Here came the odd part of the challenge. Since I wasn’t going to keep to the recipes provided, I had to do a fair amount of research to find alternate recipes. This really felt like cheating, although I double-checked and all my modifications were allowed (except maybe for the raspberry mousse recipe… that part was kind of ambiguous, though other DBers also seemed to use their own). In the end, I only used the joconde and syrup recipes provided by the challenge, and used other recipes for the buttercream, mousse, and glaze.

For the joconde, I decided to make my own hazelnut meal. I wasn’t sure how many cups of hazelnuts I would need for 2 cups of meal. As it turns out, I bought maybe twice to three times as much as I needed, which wouldn’t have been a big deal since I love hazelnuts, except that peeling them took FOREVER! It pretty much took a whole afternoon, even with blanching (my peels were really stubborn). And yes, I peeled all of them (at least I didn’t grind them all). Here is the finished product:

The rest of the joconde, flavored with a bit of Frangelico, was pretty uneventful. I baked it in a 17.25x11.5inch baking sheet (it was all I had and was pretty similar in area to the one the recipe called for). I baked the layers one at a time, about 8 minutes each, and they came out fine. I realized while baking the first one that I had forgotten to fold in the butter. I added half the butter to the leftover batter but, to tell you the truth, I couldn’t really tell the difference. The syrup, flavored with Frangelico, was also uneventful, although I didn’t use even half of it. Here is a picture of the joconde cooling:

As for the buttercream, I decided to make it hazelnut flavored too. My past experiences with buttercream have been mixed. For the Perfect Party Cake challenge, my mixer went crazy and the texture never quite got there. For the yule log, the texture was fine but I flavored it with hazelnut syrup (like the one for coffee or Italian soda) and thought the result was too sweet and artificial-tasting. This time around, I decided to use a can of hazelnut praline paste to flavor the buttercream and used the recipe I found on the label, which was just like the Perfect Party Cake one. It came out delicious! My husband said it tasted like real hazelnuts, only better. Here’s a picture:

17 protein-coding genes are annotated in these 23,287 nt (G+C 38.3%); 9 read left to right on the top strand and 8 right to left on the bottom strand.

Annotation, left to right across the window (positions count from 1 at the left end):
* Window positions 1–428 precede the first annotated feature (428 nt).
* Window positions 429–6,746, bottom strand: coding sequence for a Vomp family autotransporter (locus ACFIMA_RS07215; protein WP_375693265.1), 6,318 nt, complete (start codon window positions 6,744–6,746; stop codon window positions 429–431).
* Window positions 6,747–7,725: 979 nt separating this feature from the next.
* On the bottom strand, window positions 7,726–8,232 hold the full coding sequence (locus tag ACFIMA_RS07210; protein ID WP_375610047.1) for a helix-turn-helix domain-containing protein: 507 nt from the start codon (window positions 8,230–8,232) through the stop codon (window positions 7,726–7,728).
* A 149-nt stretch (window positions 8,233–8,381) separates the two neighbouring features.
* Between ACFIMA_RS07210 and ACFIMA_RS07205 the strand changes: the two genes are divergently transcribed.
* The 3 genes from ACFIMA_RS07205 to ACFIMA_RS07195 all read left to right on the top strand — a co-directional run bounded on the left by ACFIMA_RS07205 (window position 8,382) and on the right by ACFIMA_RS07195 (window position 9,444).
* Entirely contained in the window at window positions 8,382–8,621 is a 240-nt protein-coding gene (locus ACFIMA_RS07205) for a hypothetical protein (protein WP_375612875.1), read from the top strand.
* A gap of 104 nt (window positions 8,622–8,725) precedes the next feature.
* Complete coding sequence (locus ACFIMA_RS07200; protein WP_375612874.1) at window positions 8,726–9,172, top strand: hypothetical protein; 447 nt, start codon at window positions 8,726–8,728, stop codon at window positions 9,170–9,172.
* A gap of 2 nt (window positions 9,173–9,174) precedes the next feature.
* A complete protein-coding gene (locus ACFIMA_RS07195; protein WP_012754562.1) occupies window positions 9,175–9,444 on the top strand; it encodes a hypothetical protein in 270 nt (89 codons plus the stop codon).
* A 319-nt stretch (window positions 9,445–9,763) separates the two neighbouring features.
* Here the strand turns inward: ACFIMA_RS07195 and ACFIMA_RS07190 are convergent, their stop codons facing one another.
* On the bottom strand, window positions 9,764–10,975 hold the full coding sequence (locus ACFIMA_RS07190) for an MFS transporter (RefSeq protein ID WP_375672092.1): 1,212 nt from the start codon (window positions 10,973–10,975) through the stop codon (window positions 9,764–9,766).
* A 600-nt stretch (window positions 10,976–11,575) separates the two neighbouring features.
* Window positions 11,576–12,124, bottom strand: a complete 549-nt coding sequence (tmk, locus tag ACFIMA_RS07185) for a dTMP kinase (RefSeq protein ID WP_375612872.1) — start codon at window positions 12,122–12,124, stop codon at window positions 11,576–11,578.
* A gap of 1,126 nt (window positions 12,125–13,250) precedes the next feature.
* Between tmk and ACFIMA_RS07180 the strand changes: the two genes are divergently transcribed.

For the mousse, I used this recipe for raspberry mousse. It was super easy and quite possibly the best part of the cake. I’m usually not a fan of mousses with gelatin but thought that, since it was going to be layered, it really needed the extra structure. This recipe is definitely a keeper. The raspberry glaze came from this recipe, which was also super-easy and tasty. My only variation was that I used all the frozen raspberries from the beginning and strained out all the seeds (the recipe calls for half strained and half whole berries). Here’s a picture of the glazing in progress:

Audience Response:

I served this cake at dinner with some our best friends, gave them some leftovers, and then took the rest to work. After my husband cut the edges, I thought the cake looked very professional. Everyone LOVED it. I got a ton of compliments and several requests for recipes, although when I described the work that went into it, most people withdrew their requests. I got a ton of questions about why it was called an Opera cake, and I did my best to make up a good answer (created for the premiere of an Opera in Paris, the word opera means “work” in Italian, the many layers are like the acts of an Opera, etc.). Overall, it was a show-stopper!

What I learned:

1) Peeling hazelnuts is very time-consuming and a pain in the back (literally, as I could barely stand up after hours of sitting and peeling).

2) Making buttercream is a very stressful endeavor. There is always that point in which the mixture looks curdled and awful and you want to cry. Here is a picture of the “moment of heartbreak”:

Now that I have made it a couple of times, I know I have to suspend disbelief and continue to beat the mixture, and eventually it comes together. Still, very anxiety-provoking!

3) The moment to take pictures of your work is not when your guests are sitting around waiting to eat it! Instead of taking our time and cleaning up the edges and posing everything just right, we just took the pictures quickly. I think they came out a bit sloppy.

The Verdict:

I LOVED the cake and will definitely make it again. It has a definite WOW factor, is very tasty, and if you break up the recipe along a couple of days, not too difficult or overwhelming. Perhaps the next one I make will be a chocolate one. YUM!